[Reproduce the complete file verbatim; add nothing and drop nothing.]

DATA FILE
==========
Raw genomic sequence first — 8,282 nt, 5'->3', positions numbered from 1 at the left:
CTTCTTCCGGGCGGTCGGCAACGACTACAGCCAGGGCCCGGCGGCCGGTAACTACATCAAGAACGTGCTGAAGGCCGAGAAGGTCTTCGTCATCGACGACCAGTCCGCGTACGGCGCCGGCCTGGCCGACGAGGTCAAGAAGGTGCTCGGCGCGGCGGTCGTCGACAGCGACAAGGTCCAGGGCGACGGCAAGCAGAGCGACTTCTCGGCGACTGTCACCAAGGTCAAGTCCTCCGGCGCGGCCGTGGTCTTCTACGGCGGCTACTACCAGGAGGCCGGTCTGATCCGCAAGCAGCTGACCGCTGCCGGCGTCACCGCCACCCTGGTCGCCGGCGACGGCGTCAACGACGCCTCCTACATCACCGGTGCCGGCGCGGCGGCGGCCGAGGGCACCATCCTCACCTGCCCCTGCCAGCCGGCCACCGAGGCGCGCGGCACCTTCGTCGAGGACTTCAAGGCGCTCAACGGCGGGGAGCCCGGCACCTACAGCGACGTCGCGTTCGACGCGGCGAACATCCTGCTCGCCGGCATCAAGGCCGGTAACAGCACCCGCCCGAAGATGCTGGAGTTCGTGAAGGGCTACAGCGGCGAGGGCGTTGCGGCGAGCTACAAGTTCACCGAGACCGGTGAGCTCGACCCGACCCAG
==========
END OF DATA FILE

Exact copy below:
Raw genomic sequence first — 8,282 nt, 5'->3', positions numbered from 1 at the left:
CTTCTTCCGGGCGGTCGGCAACGACTACAGCCAGGGCCCGGCGGCCGGTAACTACATCAAGAACGTGCTGAAGGCCGAGAAGGTCTTCGTCATCGACGACCAGTCCGCGTACGGCGCCGGCCTGGCCGACGAGGTCAAGAAGGTGCTCGGCGCGGCGGTCGTCGACAGCGACAAGGTCCAGGGCGACGGCAAGCAGAGCGACTTCTCGGCGACTGTCACCAAGGTCAAGTCCTCCGGCGCGGCCGTGGTCTTCTACGGCGGCTACTACCAGGAGGCCGGTCTGATCCGCAAGCAGCTGACCGCTGCCGGCGTCACCGCCACCCTGGTCGCCGGCGACGGCGTCAACGACGCCTCCTACATCACCGGTGCCGGCGCGGCGGCGGCCGAGGGCACCATCCTCACCTGCCCCTGCCAGCCGGCCACCGAGGCGCGCGGCACCTTCGTCGAGGACTTCAAGGCGCTCAACGGCGGGGAGCCCGGCACCTACAGCGACGTCGCGTTCGACGCGGCGAACATCCTGCTCGCCGGCATCAAGGCCGGTAACAGCACCCGCCCGAAGATGCTGGAGTTCGTGAAGGGCTACAGCGGCGAGGGCGTTGCGGCGAGCTACAAGTTCACCGAGACCGGTGAGCTCGACCCGACCCAG